The "New" Journalism
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Politics and Activism

The "New" Journalism

Have you ever heard someone refer to Journalism as being “dead”? I know I have.

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The "New" Journalism

As a Journalism student, I am constantly being questioned by, well, lets just call them the “technologically challenged — I don’t even know how to google and get your phone out of your face — type pessimists” about why in the world would I choose to spend my four years of college education on a journalism degree when newspapers have no future. That is right, no future.

And they are right.

I mean, who would benefit in being able to access any and all news productions at the touch of a button when they could simply walk five blocks down the street to a news stand. There they can insert the quarters (that they forget on the kitchen counter) into a machine that does not even work, and even if it does, only to get black ink all over their sweaty hands. Or better yet, wait all morning until your daily paper is delivered (in your bushes of course) and drag its soggy, morning dew-stained self inside. 

But I mean, the hassle of having to search for exactly what you are looking for, lets say a live stream on a current and local news story, and having it available to you right at your finger tips in a matter of seconds is just not efficient at all, right?  Oh yeah, I forgot to mention, you are also accessing this story while lounging by the pool in the Bahamas with your toes snuggled in the warm sand and a Mai Tai is on its way to you from the hotel bar. *DING* Yahoo! News just alerted you of a recent update in the story, but who even cares … I am sure you will hear about it 12 hours later in tomorrow’s morning paper.

At this point, I’m hoping the irony in the above example makes you want to rip your hair out as much as I do.

I consider myself to be a fairly reasonable person. What I cannot condone, however, is the group of radical just say no to social media groups who present no reasonable argument against — in my opinion — the best innovation of modern times: the internet and social media outlets used for news.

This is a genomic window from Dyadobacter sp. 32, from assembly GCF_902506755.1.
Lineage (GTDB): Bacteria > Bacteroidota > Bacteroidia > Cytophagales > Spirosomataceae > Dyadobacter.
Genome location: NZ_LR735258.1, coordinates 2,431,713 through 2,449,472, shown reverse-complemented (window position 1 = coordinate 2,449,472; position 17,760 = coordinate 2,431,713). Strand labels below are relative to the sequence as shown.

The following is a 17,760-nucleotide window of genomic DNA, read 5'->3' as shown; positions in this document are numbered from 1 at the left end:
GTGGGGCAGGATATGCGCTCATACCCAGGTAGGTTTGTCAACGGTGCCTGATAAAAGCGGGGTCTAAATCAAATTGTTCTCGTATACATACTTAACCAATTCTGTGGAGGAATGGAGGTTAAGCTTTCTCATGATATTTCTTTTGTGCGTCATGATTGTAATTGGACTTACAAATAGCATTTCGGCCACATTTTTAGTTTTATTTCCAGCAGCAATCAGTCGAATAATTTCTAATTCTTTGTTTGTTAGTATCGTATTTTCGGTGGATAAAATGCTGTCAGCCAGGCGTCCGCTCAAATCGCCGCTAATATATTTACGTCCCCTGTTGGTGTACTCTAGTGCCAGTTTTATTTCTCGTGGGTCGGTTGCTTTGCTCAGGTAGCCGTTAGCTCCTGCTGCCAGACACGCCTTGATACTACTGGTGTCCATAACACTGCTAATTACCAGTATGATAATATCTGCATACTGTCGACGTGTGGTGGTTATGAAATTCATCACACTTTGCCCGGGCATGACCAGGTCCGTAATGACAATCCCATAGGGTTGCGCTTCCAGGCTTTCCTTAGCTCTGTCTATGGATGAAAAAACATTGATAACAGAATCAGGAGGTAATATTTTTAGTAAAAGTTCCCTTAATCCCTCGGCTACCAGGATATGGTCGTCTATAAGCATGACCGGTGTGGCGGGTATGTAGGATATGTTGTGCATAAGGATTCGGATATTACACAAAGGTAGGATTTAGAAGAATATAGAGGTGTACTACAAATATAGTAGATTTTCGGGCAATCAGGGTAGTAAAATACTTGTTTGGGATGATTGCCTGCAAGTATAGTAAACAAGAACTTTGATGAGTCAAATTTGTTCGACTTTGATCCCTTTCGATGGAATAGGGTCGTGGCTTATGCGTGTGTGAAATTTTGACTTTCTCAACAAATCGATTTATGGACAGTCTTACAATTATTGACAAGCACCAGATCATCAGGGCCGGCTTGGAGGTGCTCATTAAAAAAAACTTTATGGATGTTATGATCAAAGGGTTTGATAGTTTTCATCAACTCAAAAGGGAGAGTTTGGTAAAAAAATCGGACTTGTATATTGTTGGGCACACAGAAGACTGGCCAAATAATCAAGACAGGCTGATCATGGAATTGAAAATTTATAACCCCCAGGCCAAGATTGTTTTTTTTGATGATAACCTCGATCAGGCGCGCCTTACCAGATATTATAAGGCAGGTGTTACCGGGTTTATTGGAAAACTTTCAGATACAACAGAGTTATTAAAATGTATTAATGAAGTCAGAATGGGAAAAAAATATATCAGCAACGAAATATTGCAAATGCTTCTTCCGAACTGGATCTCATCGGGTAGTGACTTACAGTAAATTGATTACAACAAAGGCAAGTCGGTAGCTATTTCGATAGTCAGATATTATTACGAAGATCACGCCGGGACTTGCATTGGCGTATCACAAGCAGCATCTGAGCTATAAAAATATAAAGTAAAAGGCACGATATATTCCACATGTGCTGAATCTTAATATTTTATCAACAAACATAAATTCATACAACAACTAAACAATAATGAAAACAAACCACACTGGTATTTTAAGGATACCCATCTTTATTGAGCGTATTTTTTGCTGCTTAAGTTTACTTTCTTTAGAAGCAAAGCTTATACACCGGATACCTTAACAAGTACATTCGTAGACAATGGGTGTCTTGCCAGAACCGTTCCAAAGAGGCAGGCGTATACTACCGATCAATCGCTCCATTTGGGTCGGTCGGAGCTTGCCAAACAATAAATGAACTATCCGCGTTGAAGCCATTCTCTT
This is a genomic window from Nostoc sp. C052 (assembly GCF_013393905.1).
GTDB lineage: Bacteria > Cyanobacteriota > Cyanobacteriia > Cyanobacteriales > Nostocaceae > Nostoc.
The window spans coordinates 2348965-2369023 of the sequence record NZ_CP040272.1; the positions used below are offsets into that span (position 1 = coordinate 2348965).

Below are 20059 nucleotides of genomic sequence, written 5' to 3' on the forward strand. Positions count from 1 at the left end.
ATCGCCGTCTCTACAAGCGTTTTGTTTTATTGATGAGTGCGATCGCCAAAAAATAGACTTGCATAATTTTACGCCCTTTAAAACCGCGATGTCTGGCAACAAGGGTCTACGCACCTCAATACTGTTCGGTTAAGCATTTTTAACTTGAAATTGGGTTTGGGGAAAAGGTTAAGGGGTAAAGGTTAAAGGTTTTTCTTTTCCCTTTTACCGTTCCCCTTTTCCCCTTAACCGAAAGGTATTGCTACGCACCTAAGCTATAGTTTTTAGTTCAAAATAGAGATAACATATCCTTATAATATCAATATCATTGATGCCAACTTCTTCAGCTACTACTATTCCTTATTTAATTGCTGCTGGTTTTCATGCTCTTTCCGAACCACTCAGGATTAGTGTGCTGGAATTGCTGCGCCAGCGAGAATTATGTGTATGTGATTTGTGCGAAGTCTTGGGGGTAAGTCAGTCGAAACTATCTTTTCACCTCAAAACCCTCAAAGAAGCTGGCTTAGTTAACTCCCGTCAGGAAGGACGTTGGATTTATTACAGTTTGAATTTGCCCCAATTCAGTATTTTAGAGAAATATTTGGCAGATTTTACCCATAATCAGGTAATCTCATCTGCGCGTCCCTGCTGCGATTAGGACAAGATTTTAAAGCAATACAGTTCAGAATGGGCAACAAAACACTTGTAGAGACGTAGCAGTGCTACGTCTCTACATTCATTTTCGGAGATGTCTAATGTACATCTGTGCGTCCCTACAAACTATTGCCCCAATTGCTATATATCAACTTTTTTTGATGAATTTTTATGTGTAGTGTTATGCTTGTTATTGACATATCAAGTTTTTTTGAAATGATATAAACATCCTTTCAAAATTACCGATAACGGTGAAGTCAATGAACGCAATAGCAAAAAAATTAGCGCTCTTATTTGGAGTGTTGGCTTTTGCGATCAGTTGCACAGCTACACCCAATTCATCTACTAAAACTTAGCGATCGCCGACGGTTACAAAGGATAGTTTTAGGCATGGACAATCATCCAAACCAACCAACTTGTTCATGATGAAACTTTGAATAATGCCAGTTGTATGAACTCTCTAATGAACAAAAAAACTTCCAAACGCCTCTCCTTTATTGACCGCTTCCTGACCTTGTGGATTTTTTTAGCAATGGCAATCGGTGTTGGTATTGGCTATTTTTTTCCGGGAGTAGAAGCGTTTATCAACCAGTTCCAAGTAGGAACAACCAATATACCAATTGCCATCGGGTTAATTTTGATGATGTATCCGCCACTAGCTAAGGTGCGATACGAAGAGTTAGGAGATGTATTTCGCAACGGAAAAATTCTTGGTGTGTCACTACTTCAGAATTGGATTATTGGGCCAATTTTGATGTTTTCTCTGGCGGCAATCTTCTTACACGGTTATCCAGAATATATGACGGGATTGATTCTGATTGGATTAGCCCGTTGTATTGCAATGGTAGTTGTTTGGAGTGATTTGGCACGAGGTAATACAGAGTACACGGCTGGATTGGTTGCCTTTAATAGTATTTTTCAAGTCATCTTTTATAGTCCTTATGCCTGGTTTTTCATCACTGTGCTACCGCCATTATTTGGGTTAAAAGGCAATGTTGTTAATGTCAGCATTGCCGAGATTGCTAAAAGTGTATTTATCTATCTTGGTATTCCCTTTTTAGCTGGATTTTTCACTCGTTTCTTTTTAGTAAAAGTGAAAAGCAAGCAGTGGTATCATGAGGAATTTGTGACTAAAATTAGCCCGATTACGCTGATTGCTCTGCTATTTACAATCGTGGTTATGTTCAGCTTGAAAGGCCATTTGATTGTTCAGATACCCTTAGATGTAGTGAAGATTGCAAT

Although I do believe that journalists should respect and preserve the qualities of their natural roots, I cannot see any disadvantage to evolving to a more multimedia inspired world when it comes to news.

I was inspired to post about this topic while reading a Nieman Report about how universities are developing a larger emphasis on multimedia curriculum in their journalism programs. The post expresses that with the transition to online news being so prominent in todays society, it is essential to offer classes in multimedia. I, as a student, have already reaped the benefits of the multimedia courses that have been offered to me. With confidence in presenting my work — visually online — I am able to further my networking to not only my local city but anywhere in the world. As only a student, my work can be seen online to anyone who searches my name. The possibilities of hearing ideas, stories and news from so many different outlets and people is fascinating and is something that should be embraced by everyone.

My point in saying all of this is, journalism is far from dead; although it is changing. News can only benefit by reaching the masses of online news and social media. To those skeptics, I appreciate your preservation of the basic body of news, but that body is growing and it's growing fast. And when it's used in the right ways, it's impacts on our world are endless.

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This article has not been reviewed by Odyssey HQ and solely reflects the ideas and opinions of the creator.
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